FRESNO, Calif. - A historic moment, President Donald Trump nominating judge Brett Kavanaugh to the United States Supreme Court, Kavanaugh promising to keep an open mind.
Conservatives, like John Gerardi with Right to Life of Central California, applauding the pick, especially when it comes to speculated rulings on abortion legislation.
"It's not going to be some enormous attack on women's rights, on reproductive rights," Gerardi said. "Really, it just gives our state governments the ability to regulate abortion in a more reasonable manner, that's consistent with the rest of the world."
Others, worried, how Kavanaugh would side on women's rights or equality.
Aileen Rizo is running for the California State Assembly and has her own equal-pay case in the 9th circuit.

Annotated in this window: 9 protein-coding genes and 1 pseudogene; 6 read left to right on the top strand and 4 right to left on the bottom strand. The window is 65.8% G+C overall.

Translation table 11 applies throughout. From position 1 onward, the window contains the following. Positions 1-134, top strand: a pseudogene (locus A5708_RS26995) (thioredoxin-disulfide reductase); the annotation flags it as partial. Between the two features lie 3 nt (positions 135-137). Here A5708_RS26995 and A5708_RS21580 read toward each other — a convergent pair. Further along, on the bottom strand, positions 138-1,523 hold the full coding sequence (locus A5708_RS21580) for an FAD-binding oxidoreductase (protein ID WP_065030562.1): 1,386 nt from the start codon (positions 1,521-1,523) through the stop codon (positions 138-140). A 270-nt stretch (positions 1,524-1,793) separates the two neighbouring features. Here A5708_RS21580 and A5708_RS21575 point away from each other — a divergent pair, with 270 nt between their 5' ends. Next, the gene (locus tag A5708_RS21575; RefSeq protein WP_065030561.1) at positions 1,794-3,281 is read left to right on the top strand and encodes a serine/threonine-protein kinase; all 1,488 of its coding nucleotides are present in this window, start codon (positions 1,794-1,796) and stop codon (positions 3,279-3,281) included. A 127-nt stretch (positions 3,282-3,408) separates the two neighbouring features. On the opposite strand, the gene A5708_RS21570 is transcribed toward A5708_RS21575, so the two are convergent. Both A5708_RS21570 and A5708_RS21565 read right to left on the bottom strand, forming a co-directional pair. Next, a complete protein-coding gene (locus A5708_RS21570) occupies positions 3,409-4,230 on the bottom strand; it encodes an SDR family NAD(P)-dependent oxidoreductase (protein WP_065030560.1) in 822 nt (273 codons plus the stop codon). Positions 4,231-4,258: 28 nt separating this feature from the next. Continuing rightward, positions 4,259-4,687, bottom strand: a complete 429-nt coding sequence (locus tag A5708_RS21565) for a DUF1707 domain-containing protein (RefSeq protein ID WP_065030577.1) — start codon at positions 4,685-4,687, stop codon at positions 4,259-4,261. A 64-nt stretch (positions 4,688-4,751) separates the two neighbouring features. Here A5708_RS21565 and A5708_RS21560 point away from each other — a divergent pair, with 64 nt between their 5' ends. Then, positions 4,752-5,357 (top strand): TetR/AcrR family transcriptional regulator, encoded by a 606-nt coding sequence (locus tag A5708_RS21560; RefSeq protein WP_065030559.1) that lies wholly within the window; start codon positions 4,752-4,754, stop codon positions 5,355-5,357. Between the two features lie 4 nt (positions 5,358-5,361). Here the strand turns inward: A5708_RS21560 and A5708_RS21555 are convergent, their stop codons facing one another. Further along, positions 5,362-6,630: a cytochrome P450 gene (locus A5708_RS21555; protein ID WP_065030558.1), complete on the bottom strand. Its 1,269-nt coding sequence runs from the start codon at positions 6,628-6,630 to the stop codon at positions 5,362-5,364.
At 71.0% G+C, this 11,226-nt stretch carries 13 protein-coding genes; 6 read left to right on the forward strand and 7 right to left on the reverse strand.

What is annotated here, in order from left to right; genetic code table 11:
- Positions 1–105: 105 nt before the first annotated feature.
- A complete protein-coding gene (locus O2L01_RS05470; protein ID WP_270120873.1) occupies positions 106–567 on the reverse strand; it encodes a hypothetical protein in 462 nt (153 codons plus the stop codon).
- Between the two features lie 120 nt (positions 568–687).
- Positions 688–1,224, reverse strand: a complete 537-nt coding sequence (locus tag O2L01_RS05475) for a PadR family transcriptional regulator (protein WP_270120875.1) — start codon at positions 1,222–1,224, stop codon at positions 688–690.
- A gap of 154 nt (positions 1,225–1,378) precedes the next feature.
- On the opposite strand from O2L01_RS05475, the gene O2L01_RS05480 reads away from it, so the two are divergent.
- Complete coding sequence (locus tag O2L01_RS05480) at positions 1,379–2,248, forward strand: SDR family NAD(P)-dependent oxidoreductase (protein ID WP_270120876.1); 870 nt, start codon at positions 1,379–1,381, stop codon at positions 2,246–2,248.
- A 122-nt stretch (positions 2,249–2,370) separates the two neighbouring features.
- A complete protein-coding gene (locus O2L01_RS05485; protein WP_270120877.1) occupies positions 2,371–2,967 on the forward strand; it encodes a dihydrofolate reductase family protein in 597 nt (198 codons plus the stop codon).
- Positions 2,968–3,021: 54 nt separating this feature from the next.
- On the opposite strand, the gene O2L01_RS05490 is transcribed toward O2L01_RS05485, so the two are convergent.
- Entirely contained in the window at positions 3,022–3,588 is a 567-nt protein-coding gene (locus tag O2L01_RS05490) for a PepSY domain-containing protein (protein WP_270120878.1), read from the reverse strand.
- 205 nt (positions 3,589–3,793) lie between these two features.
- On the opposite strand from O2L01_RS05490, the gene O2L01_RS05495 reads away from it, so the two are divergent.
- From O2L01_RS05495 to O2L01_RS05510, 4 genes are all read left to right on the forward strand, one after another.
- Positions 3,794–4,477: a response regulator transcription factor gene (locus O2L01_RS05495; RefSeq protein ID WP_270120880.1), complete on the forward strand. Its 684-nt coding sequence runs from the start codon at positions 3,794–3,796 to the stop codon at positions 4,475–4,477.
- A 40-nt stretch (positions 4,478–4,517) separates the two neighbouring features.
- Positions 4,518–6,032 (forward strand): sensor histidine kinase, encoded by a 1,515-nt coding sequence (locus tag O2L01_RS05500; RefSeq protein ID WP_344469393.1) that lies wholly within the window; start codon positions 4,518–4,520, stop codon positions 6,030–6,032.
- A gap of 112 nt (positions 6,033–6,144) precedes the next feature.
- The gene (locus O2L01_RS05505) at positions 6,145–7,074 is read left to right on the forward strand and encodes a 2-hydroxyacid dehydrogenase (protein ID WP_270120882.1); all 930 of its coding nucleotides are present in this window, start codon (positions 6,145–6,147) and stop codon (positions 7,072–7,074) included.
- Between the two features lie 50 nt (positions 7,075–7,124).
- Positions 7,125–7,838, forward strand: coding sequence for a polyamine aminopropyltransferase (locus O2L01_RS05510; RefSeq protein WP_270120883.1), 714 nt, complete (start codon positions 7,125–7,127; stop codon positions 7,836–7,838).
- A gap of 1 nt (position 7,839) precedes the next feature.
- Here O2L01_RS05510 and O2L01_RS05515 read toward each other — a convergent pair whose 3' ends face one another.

"I am worried some, if that does go to the Supreme Court," Rizo said. "What will that mean for working women and households across America, who depend on the working woman's paycheck?"
Fresno State professor Ali Masood studies justices and their written opinions. He says Kavanaugh is highly cited and has ruled on hot issues, including abortion for undocumented immigrants.
"He he had a political career, he worked in the Bush White House and worked under Justice Kennedy," Masood said. "You get a sense of how someone might write, how someone might vote, based on who you worked for as well, because you're certainly influenced by them, as well."
Masood believes Kavanaugh would fall to the right of Justice Gorsuch.
Reporting in Fresno, Megan Rupe.